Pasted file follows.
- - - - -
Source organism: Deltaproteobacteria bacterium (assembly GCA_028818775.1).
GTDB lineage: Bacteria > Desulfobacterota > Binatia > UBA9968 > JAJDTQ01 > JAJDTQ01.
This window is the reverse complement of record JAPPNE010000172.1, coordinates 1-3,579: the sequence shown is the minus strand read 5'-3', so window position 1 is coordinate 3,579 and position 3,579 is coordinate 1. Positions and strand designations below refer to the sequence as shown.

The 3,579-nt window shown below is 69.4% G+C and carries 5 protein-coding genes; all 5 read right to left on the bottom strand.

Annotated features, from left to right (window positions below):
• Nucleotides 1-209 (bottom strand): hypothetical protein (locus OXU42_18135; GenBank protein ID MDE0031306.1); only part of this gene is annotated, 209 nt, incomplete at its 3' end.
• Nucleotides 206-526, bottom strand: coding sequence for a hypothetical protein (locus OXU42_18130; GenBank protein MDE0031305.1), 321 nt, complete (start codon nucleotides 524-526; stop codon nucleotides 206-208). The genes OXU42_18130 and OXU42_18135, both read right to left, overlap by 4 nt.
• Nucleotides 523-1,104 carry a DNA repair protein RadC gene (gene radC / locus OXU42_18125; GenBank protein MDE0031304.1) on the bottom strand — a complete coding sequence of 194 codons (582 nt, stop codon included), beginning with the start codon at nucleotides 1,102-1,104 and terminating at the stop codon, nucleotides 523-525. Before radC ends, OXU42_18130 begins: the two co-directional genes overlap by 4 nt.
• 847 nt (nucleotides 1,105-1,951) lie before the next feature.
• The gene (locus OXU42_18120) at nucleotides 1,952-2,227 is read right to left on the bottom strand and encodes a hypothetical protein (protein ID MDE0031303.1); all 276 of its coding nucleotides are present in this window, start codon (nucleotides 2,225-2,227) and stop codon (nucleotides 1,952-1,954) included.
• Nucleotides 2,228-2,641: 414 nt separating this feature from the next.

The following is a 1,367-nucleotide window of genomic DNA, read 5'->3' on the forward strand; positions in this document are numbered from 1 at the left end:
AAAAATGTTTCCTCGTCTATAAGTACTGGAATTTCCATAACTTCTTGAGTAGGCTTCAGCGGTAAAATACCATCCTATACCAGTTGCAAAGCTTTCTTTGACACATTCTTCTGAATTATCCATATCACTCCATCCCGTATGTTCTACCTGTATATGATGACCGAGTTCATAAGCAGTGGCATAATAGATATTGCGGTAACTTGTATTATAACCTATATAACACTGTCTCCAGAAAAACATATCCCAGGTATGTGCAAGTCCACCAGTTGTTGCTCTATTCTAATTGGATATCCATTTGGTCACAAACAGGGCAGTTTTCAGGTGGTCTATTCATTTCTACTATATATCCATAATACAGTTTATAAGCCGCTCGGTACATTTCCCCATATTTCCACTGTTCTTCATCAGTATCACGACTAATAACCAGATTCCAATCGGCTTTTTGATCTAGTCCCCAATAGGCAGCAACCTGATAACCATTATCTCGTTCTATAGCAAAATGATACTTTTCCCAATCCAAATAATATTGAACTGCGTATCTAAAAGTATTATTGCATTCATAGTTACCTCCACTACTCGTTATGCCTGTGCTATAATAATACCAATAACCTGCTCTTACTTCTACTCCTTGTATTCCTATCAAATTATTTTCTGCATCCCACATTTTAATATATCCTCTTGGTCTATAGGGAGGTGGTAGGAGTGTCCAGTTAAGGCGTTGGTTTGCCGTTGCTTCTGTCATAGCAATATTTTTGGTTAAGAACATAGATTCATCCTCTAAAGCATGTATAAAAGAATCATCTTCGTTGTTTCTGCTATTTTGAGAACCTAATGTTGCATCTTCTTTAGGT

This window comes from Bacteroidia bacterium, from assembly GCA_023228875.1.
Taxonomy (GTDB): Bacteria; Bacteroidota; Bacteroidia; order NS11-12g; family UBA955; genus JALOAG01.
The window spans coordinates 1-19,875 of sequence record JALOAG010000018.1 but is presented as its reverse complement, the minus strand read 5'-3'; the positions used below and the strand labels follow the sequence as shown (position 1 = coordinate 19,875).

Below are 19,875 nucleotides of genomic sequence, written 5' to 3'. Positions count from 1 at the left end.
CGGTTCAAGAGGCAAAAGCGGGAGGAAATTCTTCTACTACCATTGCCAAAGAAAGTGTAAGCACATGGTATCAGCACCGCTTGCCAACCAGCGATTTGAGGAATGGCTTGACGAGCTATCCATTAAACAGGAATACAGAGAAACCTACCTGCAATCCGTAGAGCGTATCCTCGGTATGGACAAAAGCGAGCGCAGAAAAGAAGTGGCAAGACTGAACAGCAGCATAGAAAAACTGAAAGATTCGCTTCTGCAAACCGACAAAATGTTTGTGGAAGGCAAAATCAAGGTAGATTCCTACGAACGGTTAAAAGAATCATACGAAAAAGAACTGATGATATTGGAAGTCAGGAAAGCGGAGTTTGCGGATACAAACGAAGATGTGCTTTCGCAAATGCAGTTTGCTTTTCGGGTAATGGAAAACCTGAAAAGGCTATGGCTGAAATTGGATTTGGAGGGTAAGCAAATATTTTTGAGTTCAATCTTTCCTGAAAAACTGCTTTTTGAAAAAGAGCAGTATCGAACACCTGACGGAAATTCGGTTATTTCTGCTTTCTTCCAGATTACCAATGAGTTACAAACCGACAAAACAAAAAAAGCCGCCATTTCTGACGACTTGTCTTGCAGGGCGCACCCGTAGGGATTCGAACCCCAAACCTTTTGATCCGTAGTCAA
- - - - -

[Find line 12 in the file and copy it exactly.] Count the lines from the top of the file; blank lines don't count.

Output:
The following is a 1,367-nucleotide window of genomic DNA, read 5'->3' on the forward strand; positions in this document are numbered from 1 at the left end: